$ VBoxManage natnetwork add --netname myvboxnet1 --network "" --enable --dhcp on

It will be like this in VirtualBox

Port forwarding configuration

Especially when configured as a default NAT network or static IP, external machines (non-host machines or other virtual machines on it) cannot be directly accessed. In this situation, the port forwarding function is required, which need host port to map to virtual machine port.

Then vagrant reload, we can see the output when starting

Or use to vagrant port list the current port mapping

$ vagrant port
22 (guest) => 2200 (host)
80 (guest) => 8080 (host)

The host sees the 8080 listening port started by VBoxHead1

Let's do a test of port forwarding,  we need to vagrant ssh enter the virtual machine to install apache, and start it in virtual machine, then access the host port 8080 "forward_port", guest: <port>, host: <port> can appear multiple times in the Vagrantfile to configure multiple port mappings. Because it's a ruby ​​function call, we can call it using named parameters.

Pre-installed software (provision)

If we need, we can manually install sofeware after vagrant up, and vagrant ssh. But if we run vagrant destroy destroy the virtual machine, the vagrant up, we have to install the same software again. To avoid installing the sofeware every time, we can use the vagrant box with our wanted software, or after manually after installing the software, we can saved the virtual machine as a new box with command vagrant package --base name --output /path/to/, --base namethe nameavailable VBoxManage list vms listed.

if --output parameter ommited, the new box will be saved in the current directory, the file name is Once we save the new box locally, we can it then vagrant box add /path/to/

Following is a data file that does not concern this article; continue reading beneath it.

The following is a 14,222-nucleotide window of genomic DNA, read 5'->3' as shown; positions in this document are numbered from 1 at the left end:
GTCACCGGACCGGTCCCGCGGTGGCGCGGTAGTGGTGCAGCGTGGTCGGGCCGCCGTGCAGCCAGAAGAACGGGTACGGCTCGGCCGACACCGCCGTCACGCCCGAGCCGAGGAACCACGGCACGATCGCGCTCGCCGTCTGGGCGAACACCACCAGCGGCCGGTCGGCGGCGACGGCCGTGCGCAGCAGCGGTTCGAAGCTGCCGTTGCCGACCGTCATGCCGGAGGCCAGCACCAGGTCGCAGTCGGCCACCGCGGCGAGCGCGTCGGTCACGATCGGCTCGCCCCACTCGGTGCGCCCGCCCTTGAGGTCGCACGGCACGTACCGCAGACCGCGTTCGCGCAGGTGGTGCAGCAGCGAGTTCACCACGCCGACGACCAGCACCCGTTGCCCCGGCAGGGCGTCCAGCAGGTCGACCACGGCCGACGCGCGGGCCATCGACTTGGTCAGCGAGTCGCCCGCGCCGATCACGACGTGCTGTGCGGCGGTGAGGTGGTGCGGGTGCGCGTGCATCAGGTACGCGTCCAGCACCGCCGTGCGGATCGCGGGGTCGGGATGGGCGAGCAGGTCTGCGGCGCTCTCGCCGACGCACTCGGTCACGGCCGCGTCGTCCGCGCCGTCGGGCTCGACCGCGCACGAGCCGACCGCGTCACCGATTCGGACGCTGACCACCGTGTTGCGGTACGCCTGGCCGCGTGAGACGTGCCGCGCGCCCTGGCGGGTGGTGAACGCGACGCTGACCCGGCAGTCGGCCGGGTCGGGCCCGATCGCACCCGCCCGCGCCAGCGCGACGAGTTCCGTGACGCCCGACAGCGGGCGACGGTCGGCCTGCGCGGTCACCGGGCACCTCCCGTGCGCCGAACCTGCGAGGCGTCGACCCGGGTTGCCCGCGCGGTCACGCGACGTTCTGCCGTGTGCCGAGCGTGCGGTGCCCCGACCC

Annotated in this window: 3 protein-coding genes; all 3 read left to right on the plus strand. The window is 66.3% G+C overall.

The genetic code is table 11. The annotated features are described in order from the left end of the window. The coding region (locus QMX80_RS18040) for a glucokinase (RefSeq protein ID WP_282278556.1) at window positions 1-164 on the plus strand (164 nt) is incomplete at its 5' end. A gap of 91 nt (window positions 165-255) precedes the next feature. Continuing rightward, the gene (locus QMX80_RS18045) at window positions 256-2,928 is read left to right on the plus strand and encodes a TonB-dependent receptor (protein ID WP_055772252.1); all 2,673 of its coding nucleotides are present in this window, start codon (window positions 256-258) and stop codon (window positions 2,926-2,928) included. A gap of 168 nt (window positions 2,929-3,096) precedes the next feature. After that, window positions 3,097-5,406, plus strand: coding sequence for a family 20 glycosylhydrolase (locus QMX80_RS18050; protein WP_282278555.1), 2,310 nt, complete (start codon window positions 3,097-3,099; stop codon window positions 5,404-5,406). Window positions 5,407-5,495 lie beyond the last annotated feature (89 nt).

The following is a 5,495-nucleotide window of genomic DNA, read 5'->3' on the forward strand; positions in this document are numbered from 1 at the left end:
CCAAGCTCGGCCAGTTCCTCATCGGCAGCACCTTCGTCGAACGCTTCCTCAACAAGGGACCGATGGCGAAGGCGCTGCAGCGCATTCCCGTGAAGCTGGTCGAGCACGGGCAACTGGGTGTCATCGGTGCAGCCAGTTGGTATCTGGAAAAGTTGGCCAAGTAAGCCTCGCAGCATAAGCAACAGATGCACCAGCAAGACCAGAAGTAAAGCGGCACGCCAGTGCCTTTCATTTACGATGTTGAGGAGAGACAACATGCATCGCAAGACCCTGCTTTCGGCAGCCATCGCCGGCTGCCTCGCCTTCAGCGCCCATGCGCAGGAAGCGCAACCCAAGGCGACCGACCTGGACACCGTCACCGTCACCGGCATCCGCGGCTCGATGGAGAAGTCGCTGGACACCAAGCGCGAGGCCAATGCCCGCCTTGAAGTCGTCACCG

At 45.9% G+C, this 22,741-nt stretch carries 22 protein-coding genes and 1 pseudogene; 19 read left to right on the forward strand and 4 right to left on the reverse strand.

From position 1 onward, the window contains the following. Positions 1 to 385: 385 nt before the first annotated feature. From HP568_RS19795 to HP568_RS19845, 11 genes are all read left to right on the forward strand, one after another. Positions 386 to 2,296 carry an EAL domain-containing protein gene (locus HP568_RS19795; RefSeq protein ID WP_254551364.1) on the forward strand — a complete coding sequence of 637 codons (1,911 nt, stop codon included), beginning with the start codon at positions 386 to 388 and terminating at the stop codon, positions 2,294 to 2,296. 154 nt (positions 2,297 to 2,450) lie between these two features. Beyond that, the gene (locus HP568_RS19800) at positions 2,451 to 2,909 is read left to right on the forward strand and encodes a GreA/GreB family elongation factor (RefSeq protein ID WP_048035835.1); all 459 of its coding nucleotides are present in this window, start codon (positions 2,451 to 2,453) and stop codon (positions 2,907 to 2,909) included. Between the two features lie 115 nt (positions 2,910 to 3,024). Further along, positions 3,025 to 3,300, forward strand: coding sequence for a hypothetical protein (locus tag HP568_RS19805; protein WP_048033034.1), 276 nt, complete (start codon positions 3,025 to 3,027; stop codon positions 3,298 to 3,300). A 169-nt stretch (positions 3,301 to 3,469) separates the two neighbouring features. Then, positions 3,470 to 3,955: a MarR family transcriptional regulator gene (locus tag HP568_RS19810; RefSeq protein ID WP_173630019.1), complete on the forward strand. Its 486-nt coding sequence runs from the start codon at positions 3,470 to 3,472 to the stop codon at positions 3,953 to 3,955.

In addition to the above two approaches, provision is the better way to pre-install software, or other settings. Look at the configuration first

The configuration here config.vm.provision is executed only the first time we create a virtual machine, the future vagrant up will not execute it again. So, when we run  vagrant destroy destroyed a vagrant virtual machine, next time, running vagrant up will re-create a new virtual machine and install Apache2. For an existing virtual machine, modify config.vm.provision, vagrant halt then vagrant up won't execute the commands in config.vm.provision.

Unless run  vagrant provision to force execute the content of config.vm.provision. Or use vagrant [up|reload] --provision to provision at startup/reload.

Besides using inline to execute scripts, provision can also execute external script files, or call Ansible, Chef, puppet, etc. For details, please see .

Configure multiple virtual machines in a Vagrantfile

For each vagrant machine, we create a new folder and a separate Vagrantfile is not necessary. We could organize multiple related vagrant virtual machine in one single Vagrantfile

Then vagrant up, it will start both virtual machines displayed weband db when boot up, check the status

If you want to control individually, add id or name, such as vagrant up webvagrant ssh db, and etc.


  1. Super detailed Vagrant getting started guide
  2. How to change Vagrant 'default' machine name?

本文链接, 来自 隔叶黄莺 Yanbin Blog

[版权声明] Creative Commons License 本文采用 署名-非商业性使用-相同方式共享 4.0 国际 (CC BY-NC-SA 4.0) 进行许可。

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[…] Or we can configure all three virtual machines in one single Vagrant file, please look at my previous blog Introduce Vagrant and common usages. […]


[…] Or we can configure all three virtual machines in one single Vagrant file, please look at my previous blog Introduce Vagrant and common usages. […]